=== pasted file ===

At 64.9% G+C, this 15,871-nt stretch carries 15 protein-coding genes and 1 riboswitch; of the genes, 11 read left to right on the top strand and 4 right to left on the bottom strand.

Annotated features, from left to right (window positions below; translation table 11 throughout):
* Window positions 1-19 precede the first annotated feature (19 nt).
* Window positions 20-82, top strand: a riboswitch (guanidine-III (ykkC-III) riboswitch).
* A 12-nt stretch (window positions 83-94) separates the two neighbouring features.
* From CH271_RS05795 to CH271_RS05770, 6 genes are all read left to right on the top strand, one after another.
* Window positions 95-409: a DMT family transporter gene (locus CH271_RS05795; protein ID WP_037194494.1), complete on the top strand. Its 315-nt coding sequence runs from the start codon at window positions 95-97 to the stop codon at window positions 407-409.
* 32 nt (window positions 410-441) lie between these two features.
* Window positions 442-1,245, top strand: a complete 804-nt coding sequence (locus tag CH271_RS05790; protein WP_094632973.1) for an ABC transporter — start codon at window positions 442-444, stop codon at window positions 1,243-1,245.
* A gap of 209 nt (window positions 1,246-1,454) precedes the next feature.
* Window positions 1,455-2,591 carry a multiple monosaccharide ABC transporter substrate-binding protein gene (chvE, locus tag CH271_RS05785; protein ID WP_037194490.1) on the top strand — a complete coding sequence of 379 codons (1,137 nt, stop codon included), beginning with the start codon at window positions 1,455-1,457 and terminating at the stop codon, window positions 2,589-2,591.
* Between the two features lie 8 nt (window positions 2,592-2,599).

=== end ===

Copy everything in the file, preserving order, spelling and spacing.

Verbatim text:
At 64.9% G+C, this 15,871-nt stretch carries 15 protein-coding genes and 1 riboswitch; of the genes, 11 read left to right on the top strand and 4 right to left on the bottom strand.

Annotated features, from left to right (window positions below; translation table 11 throughout):
* Window positions 1-19 precede the first annotated feature (19 nt).
* Window positions 20-82, top strand: a riboswitch (guanidine-III (ykkC-III) riboswitch).
* A 12-nt stretch (window positions 83-94) separates the two neighbouring features.
* From CH271_RS05795 to CH271_RS05770, 6 genes are all read left to right on the top strand, one after another.
* Window positions 95-409: a DMT family transporter gene (locus CH271_RS05795; protein ID WP_037194494.1), complete on the top strand. Its 315-nt coding sequence runs from the start codon at window positions 95-97 to the stop codon at window positions 407-409.
* 32 nt (window positions 410-441) lie between these two features.
* Window positions 442-1,245, top strand: a complete 804-nt coding sequence (locus tag CH271_RS05790; protein WP_094632973.1) for an ABC transporter — start codon at window positions 442-444, stop codon at window positions 1,243-1,245.
* A gap of 209 nt (window positions 1,246-1,454) precedes the next feature.
* Window positions 1,455-2,591 carry a multiple monosaccharide ABC transporter substrate-binding protein gene (chvE, locus tag CH271_RS05785; protein ID WP_037194490.1) on the top strand — a complete coding sequence of 379 codons (1,137 nt, stop codon included), beginning with the start codon at window positions 1,455-1,457 and terminating at the stop codon, window positions 2,589-2,591.
* Between the two features lie 8 nt (window positions 2,592-2,599).